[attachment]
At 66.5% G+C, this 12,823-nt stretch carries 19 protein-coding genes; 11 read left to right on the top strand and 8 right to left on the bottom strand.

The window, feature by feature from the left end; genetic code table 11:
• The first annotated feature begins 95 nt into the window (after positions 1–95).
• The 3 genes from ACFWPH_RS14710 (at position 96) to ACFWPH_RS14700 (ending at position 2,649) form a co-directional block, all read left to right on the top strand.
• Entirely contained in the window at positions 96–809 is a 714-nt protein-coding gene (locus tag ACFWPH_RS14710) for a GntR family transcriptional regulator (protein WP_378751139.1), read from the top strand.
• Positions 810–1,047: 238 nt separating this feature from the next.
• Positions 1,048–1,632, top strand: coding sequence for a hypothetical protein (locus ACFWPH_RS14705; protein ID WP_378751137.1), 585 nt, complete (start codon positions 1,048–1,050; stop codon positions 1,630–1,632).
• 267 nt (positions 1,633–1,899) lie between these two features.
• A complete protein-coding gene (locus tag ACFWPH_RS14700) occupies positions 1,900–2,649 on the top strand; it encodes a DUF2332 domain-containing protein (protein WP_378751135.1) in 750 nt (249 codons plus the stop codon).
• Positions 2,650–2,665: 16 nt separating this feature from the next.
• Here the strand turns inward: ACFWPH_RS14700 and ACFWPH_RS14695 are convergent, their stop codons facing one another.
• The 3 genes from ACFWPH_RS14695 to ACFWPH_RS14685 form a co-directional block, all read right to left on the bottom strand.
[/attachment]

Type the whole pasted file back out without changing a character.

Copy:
At 66.5% G+C, this 12,823-nt stretch carries 19 protein-coding genes; 11 read left to right on the top strand and 8 right to left on the bottom strand.

The window, feature by feature from the left end; genetic code table 11:
• The first annotated feature begins 95 nt into the window (after positions 1–95).
• The 3 genes from ACFWPH_RS14710 (at position 96) to ACFWPH_RS14700 (ending at position 2,649) form a co-directional block, all read left to right on the top strand.
• Entirely contained in the window at positions 96–809 is a 714-nt protein-coding gene (locus tag ACFWPH_RS14710) for a GntR family transcriptional regulator (protein WP_378751139.1), read from the top strand.
• Positions 810–1,047: 238 nt separating this feature from the next.
• Positions 1,048–1,632, top strand: coding sequence for a hypothetical protein (locus ACFWPH_RS14705; protein ID WP_378751137.1), 585 nt, complete (start codon positions 1,048–1,050; stop codon positions 1,630–1,632).
• 267 nt (positions 1,633–1,899) lie between these two features.
• A complete protein-coding gene (locus tag ACFWPH_RS14700) occupies positions 1,900–2,649 on the top strand; it encodes a DUF2332 domain-containing protein (protein WP_378751135.1) in 750 nt (249 codons plus the stop codon).
• Positions 2,650–2,665: 16 nt separating this feature from the next.
• Here the strand turns inward: ACFWPH_RS14700 and ACFWPH_RS14695 are convergent, their stop codons facing one another.
• The 3 genes from ACFWPH_RS14695 to ACFWPH_RS14685 form a co-directional block, all read right to left on the bottom strand.